Monday, March 18, 2013
Response to AFMSU "myths"
On March 1, AFMSU sent an e-mail to faculty responding to our e-mail of February 25, and giving a link (http://afmsu.org/faq/myths-versus-facts/) to what they claim are “myths” about AFMSU. Here we respond to each “myth”. The issues were described previously at: Why decertify AFMSU?
We emphasize that the decertification effort is about deciding what is best for MSU through a democratic election; this effort is neither for nor against the current administration of MSU.
We appreciate your indulgence of these communications, and hope that you find them useful as the election approaches. Ballots will be mailed to you on March 27, and will be counted by the Montana Board of Personnel Appeals on April 16.
Bennett Link, Professor, Department of Physics
Randy Babbitt, Professor, Department of Physics
Gary Brester, Professor, Agricultural Economics and Economics
F. William Brown, Professor, College of Business
MYTH #1: “A viable alternative to AFMSU is Faculty Senate”
RESPONSE: The statements by AFMSU imply that faculty governance is impossible without a faculty union, though MSU has thrived and grown for over 100 years without unionization of the tenured and tenure-track (TT) faculty. Faculty Senate (FS) is an advisory body that frames policies, procedures and standards of the faculty handbook, oversees the curricula, evaluates new academic programs, and serves to enhance communication between MSU faculty and administration (http://www2.montana.edu/facultysenate/). AFMSU has already weakened FS with the Collective Bargaining Agreement (CBA) that restricts the role of FS (see CBA, Article 5). We propose that faculty bring about a cultural change at MSU by becoming more involved and proactive, with reformation of FS as a starting point to make it more than solely an advisory body, coupled with efforts to facilitate comity and collegiality to strengthen the faculty community (http://msupetition.blogspot.com/2013/01/there-is-viable-alternative-to-afmsu.html). A strong FS is an essential element for effective faculty governance, but certainly not the only element. Faculty governance is a better choice than AFMSU.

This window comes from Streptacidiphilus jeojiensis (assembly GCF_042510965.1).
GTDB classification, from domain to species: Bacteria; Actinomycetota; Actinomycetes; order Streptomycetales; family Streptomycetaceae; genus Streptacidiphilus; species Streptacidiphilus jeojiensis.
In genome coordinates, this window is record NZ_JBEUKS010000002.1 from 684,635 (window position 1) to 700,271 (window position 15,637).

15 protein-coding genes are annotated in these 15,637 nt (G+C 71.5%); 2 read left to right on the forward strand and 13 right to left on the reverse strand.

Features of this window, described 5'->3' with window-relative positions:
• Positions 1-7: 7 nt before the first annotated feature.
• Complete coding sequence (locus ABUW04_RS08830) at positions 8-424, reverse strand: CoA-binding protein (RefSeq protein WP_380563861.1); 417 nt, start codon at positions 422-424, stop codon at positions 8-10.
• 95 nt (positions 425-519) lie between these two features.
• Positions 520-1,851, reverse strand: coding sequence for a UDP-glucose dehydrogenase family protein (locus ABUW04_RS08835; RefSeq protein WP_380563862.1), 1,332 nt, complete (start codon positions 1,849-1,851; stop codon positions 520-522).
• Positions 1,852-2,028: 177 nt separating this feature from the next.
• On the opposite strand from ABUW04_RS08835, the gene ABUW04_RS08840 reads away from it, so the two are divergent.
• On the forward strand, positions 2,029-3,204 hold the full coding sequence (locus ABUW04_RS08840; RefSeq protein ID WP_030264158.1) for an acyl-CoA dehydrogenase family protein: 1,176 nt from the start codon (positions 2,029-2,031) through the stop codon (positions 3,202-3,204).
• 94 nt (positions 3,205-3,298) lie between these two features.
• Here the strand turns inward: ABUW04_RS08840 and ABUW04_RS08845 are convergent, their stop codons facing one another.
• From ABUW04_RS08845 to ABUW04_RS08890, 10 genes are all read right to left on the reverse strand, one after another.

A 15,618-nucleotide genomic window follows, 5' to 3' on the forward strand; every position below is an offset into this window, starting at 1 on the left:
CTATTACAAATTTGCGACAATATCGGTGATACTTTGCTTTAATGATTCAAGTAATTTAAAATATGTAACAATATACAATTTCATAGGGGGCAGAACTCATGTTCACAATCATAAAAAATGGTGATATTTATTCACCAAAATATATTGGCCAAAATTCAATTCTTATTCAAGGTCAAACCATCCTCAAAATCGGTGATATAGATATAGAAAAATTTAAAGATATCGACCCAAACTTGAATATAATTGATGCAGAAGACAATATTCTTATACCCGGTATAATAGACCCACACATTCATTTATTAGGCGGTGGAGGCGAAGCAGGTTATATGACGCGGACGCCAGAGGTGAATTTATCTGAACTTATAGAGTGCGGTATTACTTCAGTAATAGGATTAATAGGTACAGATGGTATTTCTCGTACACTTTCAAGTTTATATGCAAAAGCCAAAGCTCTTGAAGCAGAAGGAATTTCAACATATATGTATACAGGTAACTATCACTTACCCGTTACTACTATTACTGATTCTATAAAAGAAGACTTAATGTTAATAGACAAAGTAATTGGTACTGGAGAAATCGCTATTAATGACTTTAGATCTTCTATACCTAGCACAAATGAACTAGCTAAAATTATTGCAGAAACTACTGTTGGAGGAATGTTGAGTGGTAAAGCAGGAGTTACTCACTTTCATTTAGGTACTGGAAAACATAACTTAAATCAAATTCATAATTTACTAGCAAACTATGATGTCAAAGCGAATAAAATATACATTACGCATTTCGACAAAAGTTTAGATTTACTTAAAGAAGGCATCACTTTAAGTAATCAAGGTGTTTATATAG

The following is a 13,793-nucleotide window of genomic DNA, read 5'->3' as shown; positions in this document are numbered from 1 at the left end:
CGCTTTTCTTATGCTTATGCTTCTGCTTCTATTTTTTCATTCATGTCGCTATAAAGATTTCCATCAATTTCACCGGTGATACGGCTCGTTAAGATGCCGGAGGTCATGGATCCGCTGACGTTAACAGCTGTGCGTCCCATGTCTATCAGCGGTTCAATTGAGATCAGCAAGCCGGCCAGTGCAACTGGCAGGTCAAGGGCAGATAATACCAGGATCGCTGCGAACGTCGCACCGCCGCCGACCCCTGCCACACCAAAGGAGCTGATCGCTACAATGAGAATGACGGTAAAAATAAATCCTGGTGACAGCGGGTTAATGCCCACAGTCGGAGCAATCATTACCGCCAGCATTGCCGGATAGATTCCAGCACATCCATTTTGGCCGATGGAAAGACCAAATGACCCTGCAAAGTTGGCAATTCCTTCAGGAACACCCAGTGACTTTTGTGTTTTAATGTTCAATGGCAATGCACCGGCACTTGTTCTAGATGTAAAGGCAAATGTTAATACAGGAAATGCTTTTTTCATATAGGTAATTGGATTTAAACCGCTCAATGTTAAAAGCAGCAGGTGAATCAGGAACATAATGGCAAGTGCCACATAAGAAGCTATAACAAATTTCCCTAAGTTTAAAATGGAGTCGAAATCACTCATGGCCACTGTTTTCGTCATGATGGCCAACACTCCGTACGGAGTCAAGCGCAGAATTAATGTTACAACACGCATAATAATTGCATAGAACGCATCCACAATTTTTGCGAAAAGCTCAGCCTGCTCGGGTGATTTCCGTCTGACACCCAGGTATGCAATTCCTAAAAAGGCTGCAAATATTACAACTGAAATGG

MYTH #2: “AFMSU wants to combine tenure track and non-tenure track units through ‘executive action’”
RESPONSE: AFMSU has not denied that they intend to combine the NTT and TT bargaining units. As stated in the AFMSU constitution, amendments require nothing more than a proposal “made by the Executive Committee” and “a majority vote of the members voting” at an “annual or special meeting.” At a union meeting on November 12, 2012, Tom Burgess of MEA-MFT discussed combining the two units without a vote before developing the next CBA. Combining the two bargaining units would make AFMSU invulnerable to future decertification. Hence, we now face our first and last opportunity to decide if MSU is to discontinue collective bargaining through AFMSU (http://msupetition.blogspot.com/2013/01/this-decertification-election-is-our.html). Collective bargaining could be restored by a future vote if Faculty desire it.
MYTH #3 “AFMSU wants to homogenize faculty at MSU”
RESPONSE: We agree that AFMSU cannot and should not establish market rates for any discipline.
MYTH #4 “AFMSU creates an adversarial relationship with administration”
RESPONSE: The union’s description of Administration as a “unilateral decision maker” (see MYTH #5) establishes Administration as an adversary in the eyes of the union. The Executive Director of MEA-MFT, Eric Burke, attacked MSU Administration in a public document (“Answer to Petition for Decertification”, 1/28/13), falsely stating that “the Employer has unlawfully supported the decertification and has aided in the collection of decertification authorization cards,” reinforcing the union’s adversarial stance against Administration. The union’s assertion that a number of administrators and department heads support the CBA obscures the essential fact that MSU administrators are discouraged by labor law from stating facts or opinions about the union that could be construed as negative. The relegation of department heads to “management” under unionization separates them from their colleagues and creates managerial barriers by moving departmental governance up the bureaucratic chain.
MYTH #5 “All of our contractual rights/gains outlined in the CBA will remain after decertification”
RESPONSE: AFMSU argues that a “gain” is real only if it is written in a contract. The union’s claim that we will lose our “gains” is patently false. The raises we have received are in place and will not be taken away if the TT union and the CBA are dissolved. The “rights” that have been “secured” by AFMSU are not new but simply establish more elaborate grievance procedures. Most of these grievance procedures have existed for many years and appear in the Faculty Handbook; AFMSU has only made the procedures more complicated.